Funding problems have worsened in recent years as more than half the Forest Service budget has been consumed fighting wildfires. That has led to so-called fire-borrowing, when the agency raids its other programs’ accounts to pay for wildfires. Congress passed legislation in March that will create an off-budget disaster fund starting in 2020 to cover firefighting costs, which should help address the problem.
The combination of rising visitation and stagnant funding has led the Forest Service to rely more than ever on volunteer and financial help from local communities.
The forest supervisor in charge of White River, Scott Fitzwilliams, said that over the course of his career, volunteer groups and other local partners have advanced from working on nonessential projects to core agency functions.
“Now, it’s mission-critical,” he said. “Volunteers, partners, communities are doing mission-critical work.”
Partners are particularly important to White River, which hosts more visitors each year than Grand Canyon and Yellowstone national parks combined — but without the big parking lots, visitors centers and large viewing platforms to support crowds around major attractions.
And White River is struggling to maintain the infrastructure it does have. Earlier this year, White River’s Eagle-Holy Cross District — which includes Vail — announced the closure of two little-used campgrounds to save money.
The district’s budget for staff who manage easily accessible trailheads, campgrounds and campsites dropped from about $270,000 in 2008 to $40,000 this year, according to a presentation Eagle-Holy Cross District Ranger Aaron Mayville gave before the Vail Town Council in July.
Right now, the district has just one seasonal employee handling tasks such as restocking toilet paper, managing crowds, picking up trash and writing tickets when people do something illegal in the forest. With more staff, the Forest Service could address problems before they escalate. Better enforcement of campfire rules, for instance, could prevent wildfires.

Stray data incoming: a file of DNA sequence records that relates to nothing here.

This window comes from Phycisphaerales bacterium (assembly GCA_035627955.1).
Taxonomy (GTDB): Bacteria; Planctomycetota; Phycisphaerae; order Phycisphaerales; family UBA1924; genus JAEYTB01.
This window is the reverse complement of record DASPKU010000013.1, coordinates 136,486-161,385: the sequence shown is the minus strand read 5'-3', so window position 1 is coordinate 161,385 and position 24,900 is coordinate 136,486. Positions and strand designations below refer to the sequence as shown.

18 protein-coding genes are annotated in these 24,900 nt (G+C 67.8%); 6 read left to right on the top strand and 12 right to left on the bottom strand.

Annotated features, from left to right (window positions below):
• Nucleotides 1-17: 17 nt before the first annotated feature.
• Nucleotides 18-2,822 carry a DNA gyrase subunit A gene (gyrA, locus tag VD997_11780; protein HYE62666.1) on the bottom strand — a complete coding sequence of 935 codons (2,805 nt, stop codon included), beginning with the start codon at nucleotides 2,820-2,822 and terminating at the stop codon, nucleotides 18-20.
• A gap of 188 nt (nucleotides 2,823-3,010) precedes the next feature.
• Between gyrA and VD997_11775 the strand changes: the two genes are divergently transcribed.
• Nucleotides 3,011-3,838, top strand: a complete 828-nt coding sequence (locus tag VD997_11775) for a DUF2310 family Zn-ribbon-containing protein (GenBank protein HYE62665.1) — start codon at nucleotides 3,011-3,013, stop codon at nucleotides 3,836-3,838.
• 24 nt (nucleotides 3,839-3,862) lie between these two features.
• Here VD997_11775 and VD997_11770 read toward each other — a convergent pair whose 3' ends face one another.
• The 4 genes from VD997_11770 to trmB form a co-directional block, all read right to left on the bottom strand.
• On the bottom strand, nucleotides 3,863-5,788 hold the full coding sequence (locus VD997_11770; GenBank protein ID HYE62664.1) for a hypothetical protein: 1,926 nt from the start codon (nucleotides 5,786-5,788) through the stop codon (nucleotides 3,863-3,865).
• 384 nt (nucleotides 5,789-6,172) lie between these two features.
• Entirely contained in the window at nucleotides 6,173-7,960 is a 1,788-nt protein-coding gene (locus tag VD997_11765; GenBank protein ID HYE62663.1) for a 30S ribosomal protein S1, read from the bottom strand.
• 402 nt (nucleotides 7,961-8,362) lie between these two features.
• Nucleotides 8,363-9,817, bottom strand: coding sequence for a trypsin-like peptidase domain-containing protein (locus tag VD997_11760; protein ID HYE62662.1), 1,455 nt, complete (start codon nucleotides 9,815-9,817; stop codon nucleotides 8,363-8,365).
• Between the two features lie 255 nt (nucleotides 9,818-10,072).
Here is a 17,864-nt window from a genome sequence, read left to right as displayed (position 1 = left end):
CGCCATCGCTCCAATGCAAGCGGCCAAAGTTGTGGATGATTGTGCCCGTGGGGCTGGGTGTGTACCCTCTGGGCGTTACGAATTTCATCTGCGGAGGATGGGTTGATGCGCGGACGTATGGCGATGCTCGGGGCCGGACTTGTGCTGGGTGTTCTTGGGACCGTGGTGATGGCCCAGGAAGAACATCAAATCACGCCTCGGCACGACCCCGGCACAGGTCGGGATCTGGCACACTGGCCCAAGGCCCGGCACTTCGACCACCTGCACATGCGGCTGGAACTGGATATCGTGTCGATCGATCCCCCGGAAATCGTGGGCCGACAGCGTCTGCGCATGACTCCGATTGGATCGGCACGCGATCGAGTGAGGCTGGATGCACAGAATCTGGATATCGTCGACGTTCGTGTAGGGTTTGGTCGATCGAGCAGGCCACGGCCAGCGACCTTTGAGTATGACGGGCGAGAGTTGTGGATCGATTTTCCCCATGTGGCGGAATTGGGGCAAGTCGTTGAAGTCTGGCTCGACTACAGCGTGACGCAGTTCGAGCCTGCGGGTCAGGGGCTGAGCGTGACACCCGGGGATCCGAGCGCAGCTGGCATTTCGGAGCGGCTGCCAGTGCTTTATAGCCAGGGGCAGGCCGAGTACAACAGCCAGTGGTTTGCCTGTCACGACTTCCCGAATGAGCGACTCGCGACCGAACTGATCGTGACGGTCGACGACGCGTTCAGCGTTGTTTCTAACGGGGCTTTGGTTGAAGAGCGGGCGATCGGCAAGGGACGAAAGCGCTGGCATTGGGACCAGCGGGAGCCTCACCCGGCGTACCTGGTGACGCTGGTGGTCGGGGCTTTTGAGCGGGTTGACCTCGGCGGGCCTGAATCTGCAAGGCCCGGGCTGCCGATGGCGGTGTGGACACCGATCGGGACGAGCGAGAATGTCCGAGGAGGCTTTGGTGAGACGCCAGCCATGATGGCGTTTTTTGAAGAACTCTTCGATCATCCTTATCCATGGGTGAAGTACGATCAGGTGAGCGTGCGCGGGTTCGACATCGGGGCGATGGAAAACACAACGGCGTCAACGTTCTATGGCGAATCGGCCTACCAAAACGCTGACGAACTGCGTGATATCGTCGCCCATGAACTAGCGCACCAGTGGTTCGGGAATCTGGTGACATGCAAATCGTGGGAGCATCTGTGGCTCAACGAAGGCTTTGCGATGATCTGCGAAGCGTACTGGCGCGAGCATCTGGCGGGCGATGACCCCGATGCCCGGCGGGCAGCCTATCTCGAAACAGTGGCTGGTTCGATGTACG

Many local governments across the country are helping pay for projects on Forest Service land, by partnering either with the agency directly or with the National Forest Foundation, which was created by Congress to support the national forest system.
Colorado’s wealthy, recreation-dependent mountain towns are unusually willing to use local tax dollars to support the Forest Service. That includes setting money aside to improve amenities — Gunnison, for instance, is helping to pay for new toilets at a trailhead — and projects that improve forest health.
Vail has paid for tree thinning around the perimeter of town, to protect neighborhoods from wildfire, and has also paid for gates to protect elk and deer habitats.
Covering the wages for Forest Service personnel is a new step for the town, although it’s following in the footsteps of its neighbors.
This year Summit County and several of its towns pitched in more than $130,000 to pay the salaries of four seasonal Forest Service employees and allow sheriff’s deputies and special field operations officers to do extra fire-prevention patrols on Forest Service and non-Forest Service land. The Forest Service workers monitored campsites and trails, shared information about preventing wildfires, extinguished unattended or abandoned campfires, and picked up trash.
Garfield County and the City of Glenwood Springs have helped pay for seasonal Forest Service staff to manage crowds flocking to Hanging Lake — an attraction that has become a must-see for hikers in the area.
“In some ways, it’s a Band-Aid approach,” Fitzwilliams said of staffing partnerships. But the bandage can hold things together while the Forest Service works on a long-term fix. In the case of Hanging Lake, where booming visitation has degraded the trail and led to parking chaos, the solution will be a shuttle program and fee system.
Greg Clifton, Vail’s town manager, emphasized that the Forest Service didn’t ask the town, or the county, for money to hire seasonal staff. The local governments offered to lend a hand. “We see this as really good natural resources stewardship, and something that has to happen.”